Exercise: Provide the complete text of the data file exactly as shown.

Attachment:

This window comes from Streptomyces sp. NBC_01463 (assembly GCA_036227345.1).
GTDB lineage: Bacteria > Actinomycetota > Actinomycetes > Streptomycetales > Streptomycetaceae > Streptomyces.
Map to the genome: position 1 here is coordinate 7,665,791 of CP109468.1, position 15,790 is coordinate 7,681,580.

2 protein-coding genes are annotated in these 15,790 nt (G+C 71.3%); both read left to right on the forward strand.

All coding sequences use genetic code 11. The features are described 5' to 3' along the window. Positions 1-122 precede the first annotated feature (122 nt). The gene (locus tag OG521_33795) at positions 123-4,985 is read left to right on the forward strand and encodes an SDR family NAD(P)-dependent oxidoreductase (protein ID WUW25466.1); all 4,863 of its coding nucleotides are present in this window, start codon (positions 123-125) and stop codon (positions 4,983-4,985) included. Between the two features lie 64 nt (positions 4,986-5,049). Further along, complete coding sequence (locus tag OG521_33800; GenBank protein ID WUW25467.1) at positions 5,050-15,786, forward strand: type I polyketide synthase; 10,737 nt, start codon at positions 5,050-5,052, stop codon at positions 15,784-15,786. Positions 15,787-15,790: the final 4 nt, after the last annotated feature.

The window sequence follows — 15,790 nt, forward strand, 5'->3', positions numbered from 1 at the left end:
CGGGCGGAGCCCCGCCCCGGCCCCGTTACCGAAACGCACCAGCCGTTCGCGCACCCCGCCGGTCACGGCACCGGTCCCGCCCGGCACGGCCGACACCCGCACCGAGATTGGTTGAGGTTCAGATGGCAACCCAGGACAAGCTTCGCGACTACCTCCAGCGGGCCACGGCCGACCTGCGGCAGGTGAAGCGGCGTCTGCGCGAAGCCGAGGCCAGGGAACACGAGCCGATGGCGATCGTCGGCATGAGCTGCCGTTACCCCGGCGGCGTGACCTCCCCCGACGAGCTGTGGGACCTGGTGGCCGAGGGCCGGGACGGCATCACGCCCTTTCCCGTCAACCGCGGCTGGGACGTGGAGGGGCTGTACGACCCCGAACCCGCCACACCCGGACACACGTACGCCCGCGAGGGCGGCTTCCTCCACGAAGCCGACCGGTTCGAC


This window comes from Streptomyces sp. NBC_01463 (assembly GCA_036227345.1).
GTDB lineage: Bacteria > Actinomycetota > Actinomycetes > Streptomycetales > Streptomycetaceae > Streptomyces.
Map to the genome: position 1 here is coordinate 7,665,791 of CP109468.1, position 15,790 is coordinate 7,681,580.

2 protein-coding genes are annotated in these 15,790 nt (G+C 71.3%); both read left to right on the forward strand.

All coding sequences use genetic code 11. The features are described 5' to 3' along the window. Positions 1-122 precede the first annotated feature (122 nt). The gene (locus tag OG521_33795) at positions 123-4,985 is read left to right on the forward strand and encodes an SDR family NAD(P)-dependent oxidoreductase (protein ID WUW25466.1); all 4,863 of its coding nucleotides are present in this window, start codon (positions 123-125) and stop codon (positions 4,983-4,985) included. Between the two features lie 64 nt (positions 4,986-5,049). Further along, complete coding sequence (locus tag OG521_33800; GenBank protein ID WUW25467.1) at positions 5,050-15,786, forward strand: type I polyketide synthase; 10,737 nt, start codon at positions 5,050-5,052, stop codon at positions 15,784-15,786. Positions 15,787-15,790: the final 4 nt, after the last annotated feature.

The window sequence follows — 15,790 nt, forward strand, 5'->3', positions numbered from 1 at the left end:
CGGGCGGAGCCCCGCCCCGGCCCCGTTACCGAAACGCACCAGCCGTTCGCGCACCCCGCCGGTCACGGCACCGGTCCCGCCCGGCACGGCCGACACCCGCACCGAGATTGGTTGAGGTTCAGATGGCAACCCAGGACAAGCTTCGCGACTACCTCCAGCGGGCCACGGCCGACCTGCGGCAGGTGAAGCGGCGTCTGCGCGAAGCCGAGGCCAGGGAACACGAGCCGATGGCGATCGTCGGCATGAGCTGCCGTTACCCCGGCGGCGTGACCTCCCCCGACGAGCTGTGGGACCTGGTGGCCGAGGGCCGGGACGGCATCACGCCCTTTCCCGTCAACCGCGGCTGGGACGTGGAGGGGCTGTACGACCCCGAACCCGCCACACCCGGACACACGTACGCCCGCGAGGGCGGCTTCCTCCACGAAGCCGACCGGTTCGAC